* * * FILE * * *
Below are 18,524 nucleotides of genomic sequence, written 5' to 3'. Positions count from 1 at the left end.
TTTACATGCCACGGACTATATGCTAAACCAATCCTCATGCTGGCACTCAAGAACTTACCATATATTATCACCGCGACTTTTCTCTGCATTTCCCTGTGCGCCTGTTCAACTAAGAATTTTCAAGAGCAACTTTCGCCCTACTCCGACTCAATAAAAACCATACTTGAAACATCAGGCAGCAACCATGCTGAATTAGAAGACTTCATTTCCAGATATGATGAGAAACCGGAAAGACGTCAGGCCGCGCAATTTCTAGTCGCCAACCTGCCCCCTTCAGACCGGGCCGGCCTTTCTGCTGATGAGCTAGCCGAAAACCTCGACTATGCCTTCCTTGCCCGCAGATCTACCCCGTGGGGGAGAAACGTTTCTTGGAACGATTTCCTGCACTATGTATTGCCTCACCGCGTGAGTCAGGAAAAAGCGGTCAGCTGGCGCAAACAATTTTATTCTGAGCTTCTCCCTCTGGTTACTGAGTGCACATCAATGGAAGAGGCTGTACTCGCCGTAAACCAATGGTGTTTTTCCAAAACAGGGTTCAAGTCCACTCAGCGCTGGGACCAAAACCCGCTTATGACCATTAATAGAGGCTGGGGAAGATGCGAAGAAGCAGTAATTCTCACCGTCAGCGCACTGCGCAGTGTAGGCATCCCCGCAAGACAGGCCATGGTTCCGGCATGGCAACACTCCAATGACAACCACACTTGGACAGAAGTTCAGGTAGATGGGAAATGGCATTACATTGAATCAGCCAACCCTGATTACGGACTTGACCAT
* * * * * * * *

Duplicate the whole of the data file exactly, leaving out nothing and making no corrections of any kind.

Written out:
Below are 18,524 nucleotides of genomic sequence, written 5' to 3'. Positions count from 1 at the left end.
TTTACATGCCACGGACTATATGCTAAACCAATCCTCATGCTGGCACTCAAGAACTTACCATATATTATCACCGCGACTTTTCTCTGCATTTCCCTGTGCGCCTGTTCAACTAAGAATTTTCAAGAGCAACTTTCGCCCTACTCCGACTCAATAAAAACCATACTTGAAACATCAGGCAGCAACCATGCTGAATTAGAAGACTTCATTTCCAGATATGATGAGAAACCGGAAAGACGTCAGGCCGCGCAATTTCTAGTCGCCAACCTGCCCCCTTCAGACCGGGCCGGCCTTTCTGCTGATGAGCTAGCCGAAAACCTCGACTATGCCTTCCTTGCCCGCAGATCTACCCCGTGGGGGAGAAACGTTTCTTGGAACGATTTCCTGCACTATGTATTGCCTCACCGCGTGAGTCAGGAAAAAGCGGTCAGCTGGCGCAAACAATTTTATTCTGAGCTTCTCCCTCTGGTTACTGAGTGCACATCAATGGAAGAGGCTGTACTCGCCGTAAACCAATGGTGTTTTTCCAAAACAGGGTTCAAGTCCACTCAGCGCTGGGACCAAAACCCGCTTATGACCATTAATAGAGGCTGGGGAAGATGCGAAGAAGCAGTAATTCTCACCGTCAGCGCACTGCGCAGTGTAGGCATCCCCGCAAGACAGGCCATGGTTCCGGCATGGCAACACTCCAATGACAACCACACTTGGACAGAAGTTCAGGTAGATGGGAAATGGCATTACATTGAATCAGCCAACCCTGATTACGGACTTGACCAT